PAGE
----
The Green Paper explicitly refers to the current large influx of children from Catholic familiesinto the country and county’s schools, this being one of the driving factors of this aspect of the government proposals. The Catholic church refuses to open new schools unless they are given control of 100 per cent of the intake, as distinct from the current 50 per cent ruling for new schools. As a result, government is now seeking to change the rules to get them on side by allowing ALL faith schools to give priority to their followers over 100% of places.

InPoland where many of the new Catholic children originate, 89 per cent of children attend secular state schools, with just 11 per cent in the private Catholic schools. Why therefore should a desire to offer Catholic schools for all drive English education, extending it to all faith schools? Surely, it makes no sense to allow more religious segregation at a time when racial and religious tensions are at their greatest in this country for many years.

Much has been written on the bizarre plan to allow new types of grammar schools to spring up or convert from non-selective schools apparently without regard to their effect on other schools or on those children left behind, or else to expand using unidentified rules to improve social mobility, so I don’t propose to add to it at present.  UPDATE: See article on Meopham School.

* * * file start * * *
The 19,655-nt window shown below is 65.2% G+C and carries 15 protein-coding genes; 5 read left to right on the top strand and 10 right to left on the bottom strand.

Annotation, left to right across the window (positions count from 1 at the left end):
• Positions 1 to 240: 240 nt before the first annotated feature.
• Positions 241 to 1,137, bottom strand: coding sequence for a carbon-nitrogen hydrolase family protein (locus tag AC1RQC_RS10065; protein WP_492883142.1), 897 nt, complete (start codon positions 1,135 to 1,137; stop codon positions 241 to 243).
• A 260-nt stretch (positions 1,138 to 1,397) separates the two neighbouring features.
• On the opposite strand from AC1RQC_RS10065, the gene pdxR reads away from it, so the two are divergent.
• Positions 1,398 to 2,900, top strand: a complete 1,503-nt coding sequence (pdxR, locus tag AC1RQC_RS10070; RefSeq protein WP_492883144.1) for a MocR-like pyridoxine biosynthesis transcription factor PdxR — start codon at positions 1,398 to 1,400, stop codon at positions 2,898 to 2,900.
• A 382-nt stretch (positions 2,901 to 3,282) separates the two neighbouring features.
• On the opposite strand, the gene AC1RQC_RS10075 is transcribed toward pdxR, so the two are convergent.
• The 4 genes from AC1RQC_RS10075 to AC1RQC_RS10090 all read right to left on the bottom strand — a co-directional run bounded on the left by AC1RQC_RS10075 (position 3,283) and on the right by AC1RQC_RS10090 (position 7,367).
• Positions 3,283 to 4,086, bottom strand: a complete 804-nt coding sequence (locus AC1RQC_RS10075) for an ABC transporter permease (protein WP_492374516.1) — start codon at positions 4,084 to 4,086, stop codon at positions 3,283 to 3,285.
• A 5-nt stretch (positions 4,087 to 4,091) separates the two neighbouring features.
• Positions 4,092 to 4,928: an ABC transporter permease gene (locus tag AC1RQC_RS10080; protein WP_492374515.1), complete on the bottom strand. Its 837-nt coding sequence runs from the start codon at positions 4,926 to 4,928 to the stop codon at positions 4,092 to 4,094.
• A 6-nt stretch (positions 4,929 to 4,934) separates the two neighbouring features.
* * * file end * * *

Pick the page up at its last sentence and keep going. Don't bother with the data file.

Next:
Latest News & Comments

Just click on a news item below to read it in full. Feel free to subscribe to the news via the email link to the right or the RSS Feed. If you have a view on any item posted, please leave a comment. Also feel free to suggest items of news, or areas where comment is needed to: peter@kentadvice.co.uk. News items appear as and when I have time in a very busy schedule, for I run this non profit making site single-handed.

  • Turner Schools: Update

    here

    For the last three and a half years, Turner Schools has been one of my most prolific themes for articles on this website, aided and abetted by its CEO and founder Dr Jo Saxton, whose passion for promoting the Trust (named after her grandmother) and making fantastical claims for its performance and future prospects was simply breathtaking. She departed the Trust in March, after just three years, to become a Political Adviser to Gavin Williamson, Secretary of State for Education, whose subsequent gaffe ridden career is well documented, but presumably is coincidental.